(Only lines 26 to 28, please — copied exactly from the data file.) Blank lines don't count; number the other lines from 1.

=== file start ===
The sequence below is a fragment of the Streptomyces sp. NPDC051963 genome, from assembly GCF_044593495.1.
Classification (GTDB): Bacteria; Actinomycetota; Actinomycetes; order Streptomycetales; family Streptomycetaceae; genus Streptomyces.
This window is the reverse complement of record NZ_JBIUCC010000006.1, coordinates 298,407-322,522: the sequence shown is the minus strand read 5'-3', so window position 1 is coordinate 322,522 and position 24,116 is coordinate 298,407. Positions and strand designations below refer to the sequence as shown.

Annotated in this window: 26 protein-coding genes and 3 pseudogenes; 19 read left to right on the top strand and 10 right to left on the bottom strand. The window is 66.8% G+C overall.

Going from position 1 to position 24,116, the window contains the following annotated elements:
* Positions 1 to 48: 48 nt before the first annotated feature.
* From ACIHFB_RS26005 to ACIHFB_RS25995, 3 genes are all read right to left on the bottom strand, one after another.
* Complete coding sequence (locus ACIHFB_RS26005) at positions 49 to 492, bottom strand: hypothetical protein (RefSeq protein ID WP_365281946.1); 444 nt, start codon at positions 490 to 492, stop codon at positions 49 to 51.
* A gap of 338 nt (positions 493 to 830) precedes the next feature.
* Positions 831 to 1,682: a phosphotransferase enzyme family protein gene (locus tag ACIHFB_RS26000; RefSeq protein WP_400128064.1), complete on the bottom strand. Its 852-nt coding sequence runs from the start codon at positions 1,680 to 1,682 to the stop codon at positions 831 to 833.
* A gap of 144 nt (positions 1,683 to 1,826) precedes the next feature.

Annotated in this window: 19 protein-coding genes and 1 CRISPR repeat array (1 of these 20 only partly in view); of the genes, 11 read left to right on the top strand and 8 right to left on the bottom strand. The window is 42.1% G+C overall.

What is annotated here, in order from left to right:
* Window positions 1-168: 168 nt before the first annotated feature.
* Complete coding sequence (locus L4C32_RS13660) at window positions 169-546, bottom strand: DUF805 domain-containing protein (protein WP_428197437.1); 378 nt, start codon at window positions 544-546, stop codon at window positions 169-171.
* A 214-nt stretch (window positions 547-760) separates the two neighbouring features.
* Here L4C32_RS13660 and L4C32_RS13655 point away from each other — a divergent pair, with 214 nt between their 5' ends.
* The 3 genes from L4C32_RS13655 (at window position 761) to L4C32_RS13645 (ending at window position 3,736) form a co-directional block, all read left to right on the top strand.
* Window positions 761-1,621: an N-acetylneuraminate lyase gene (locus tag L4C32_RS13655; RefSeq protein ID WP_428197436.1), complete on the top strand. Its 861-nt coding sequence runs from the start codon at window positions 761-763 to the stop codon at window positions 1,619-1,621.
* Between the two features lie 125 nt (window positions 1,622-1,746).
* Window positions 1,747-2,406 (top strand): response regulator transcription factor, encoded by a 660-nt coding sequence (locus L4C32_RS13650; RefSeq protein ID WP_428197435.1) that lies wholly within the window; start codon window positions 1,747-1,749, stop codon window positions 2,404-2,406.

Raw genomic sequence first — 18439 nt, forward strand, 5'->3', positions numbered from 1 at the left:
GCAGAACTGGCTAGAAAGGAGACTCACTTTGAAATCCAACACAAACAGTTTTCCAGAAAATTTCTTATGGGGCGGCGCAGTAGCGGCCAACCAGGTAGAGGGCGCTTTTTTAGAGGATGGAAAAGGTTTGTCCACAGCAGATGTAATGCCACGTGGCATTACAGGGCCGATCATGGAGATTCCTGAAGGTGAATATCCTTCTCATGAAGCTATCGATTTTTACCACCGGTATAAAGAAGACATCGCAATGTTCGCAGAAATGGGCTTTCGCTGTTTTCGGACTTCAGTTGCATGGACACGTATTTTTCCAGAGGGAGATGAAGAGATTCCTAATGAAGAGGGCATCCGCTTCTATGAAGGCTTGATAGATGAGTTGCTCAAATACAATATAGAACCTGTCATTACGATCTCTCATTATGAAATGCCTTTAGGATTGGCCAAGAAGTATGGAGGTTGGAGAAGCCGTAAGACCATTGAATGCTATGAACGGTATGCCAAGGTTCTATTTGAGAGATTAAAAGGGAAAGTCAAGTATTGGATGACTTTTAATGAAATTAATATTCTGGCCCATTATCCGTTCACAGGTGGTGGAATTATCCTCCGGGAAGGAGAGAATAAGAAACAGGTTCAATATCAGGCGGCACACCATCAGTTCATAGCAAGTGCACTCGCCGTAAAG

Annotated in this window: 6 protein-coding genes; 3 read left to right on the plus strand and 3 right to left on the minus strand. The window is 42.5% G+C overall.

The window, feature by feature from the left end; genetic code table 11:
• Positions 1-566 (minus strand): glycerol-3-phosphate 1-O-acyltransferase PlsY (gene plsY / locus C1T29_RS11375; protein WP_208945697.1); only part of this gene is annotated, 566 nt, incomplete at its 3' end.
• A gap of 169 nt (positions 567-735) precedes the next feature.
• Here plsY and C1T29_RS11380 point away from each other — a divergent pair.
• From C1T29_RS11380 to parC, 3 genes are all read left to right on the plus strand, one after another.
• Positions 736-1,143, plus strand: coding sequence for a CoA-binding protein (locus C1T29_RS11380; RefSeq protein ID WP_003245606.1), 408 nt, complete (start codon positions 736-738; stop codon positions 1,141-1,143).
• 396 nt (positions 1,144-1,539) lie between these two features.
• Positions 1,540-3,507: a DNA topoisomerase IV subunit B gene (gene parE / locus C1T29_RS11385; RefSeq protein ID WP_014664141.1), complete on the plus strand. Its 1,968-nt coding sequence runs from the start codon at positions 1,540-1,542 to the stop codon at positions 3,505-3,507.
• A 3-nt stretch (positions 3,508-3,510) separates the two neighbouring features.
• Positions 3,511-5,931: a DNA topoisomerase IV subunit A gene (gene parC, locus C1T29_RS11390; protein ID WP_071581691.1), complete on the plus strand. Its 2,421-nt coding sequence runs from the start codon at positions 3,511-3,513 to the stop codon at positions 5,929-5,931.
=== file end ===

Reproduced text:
• Positions 1-566 (minus strand): glycerol-3-phosphate 1-O-acyltransferase PlsY (gene plsY / locus C1T29_RS11375; protein WP_208945697.1); only part of this gene is annotated, 566 nt, incomplete at its 3' end.
• A gap of 169 nt (positions 567-735) precedes the next feature.
• Here plsY and C1T29_RS11380 point away from each other — a divergent pair.